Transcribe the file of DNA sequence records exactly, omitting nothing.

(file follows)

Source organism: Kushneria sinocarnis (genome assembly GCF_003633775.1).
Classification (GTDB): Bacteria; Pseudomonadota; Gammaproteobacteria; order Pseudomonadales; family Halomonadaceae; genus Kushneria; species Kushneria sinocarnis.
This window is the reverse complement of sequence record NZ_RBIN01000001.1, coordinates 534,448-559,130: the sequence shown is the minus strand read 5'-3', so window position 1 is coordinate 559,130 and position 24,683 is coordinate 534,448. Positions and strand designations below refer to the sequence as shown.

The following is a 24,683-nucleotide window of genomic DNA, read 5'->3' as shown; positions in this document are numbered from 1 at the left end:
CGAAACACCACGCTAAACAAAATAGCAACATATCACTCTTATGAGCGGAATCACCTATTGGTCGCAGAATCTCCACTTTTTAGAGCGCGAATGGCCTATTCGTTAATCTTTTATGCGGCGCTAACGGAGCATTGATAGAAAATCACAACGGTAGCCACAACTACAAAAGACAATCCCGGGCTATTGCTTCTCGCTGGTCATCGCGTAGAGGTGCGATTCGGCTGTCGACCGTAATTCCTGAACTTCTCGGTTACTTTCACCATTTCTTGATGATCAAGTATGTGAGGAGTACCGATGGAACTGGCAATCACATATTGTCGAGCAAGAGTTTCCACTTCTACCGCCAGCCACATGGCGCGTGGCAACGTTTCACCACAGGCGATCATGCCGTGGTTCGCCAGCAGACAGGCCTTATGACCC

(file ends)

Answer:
Source organism: Kushneria sinocarnis (genome assembly GCF_003633775.1).
Classification (GTDB): Bacteria; Pseudomonadota; Gammaproteobacteria; order Pseudomonadales; family Halomonadaceae; genus Kushneria; species Kushneria sinocarnis.
This window is the reverse complement of sequence record NZ_RBIN01000001.1, coordinates 534,448-559,130: the sequence shown is the minus strand read 5'-3', so window position 1 is coordinate 559,130 and position 24,683 is coordinate 534,448. Positions and strand designations below refer to the sequence as shown.

The following is a 24,683-nucleotide window of genomic DNA, read 5'->3' as shown; positions in this document are numbered from 1 at the left end:
CGAAACACCACGCTAAACAAAATAGCAACATATCACTCTTATGAGCGGAATCACCTATTGGTCGCAGAATCTCCACTTTTTAGAGCGCGAATGGCCTATTCGTTAATCTTTTATGCGGCGCTAACGGAGCATTGATAGAAAATCACAACGGTAGCCACAACTACAAAAGACAATCCCGGGCTATTGCTTCTCGCTGGTCATCGCGTAGAGGTGCGATTCGGCTGTCGACCGTAATTCCTGAACTTCTCGGTTACTTTCACCATTTCTTGATGATCAAGTATGTGAGGAGTACCGATGGAACTGGCAATCACATATTGTCGAGCAAGAGTTTCCACTTCTACCGCCAGCCACATGGCGCGTGGCAACGTTTCACCACAGGCGATCATGCCGTGGTTCGCCAGCAGACAGGCCTTATGACCC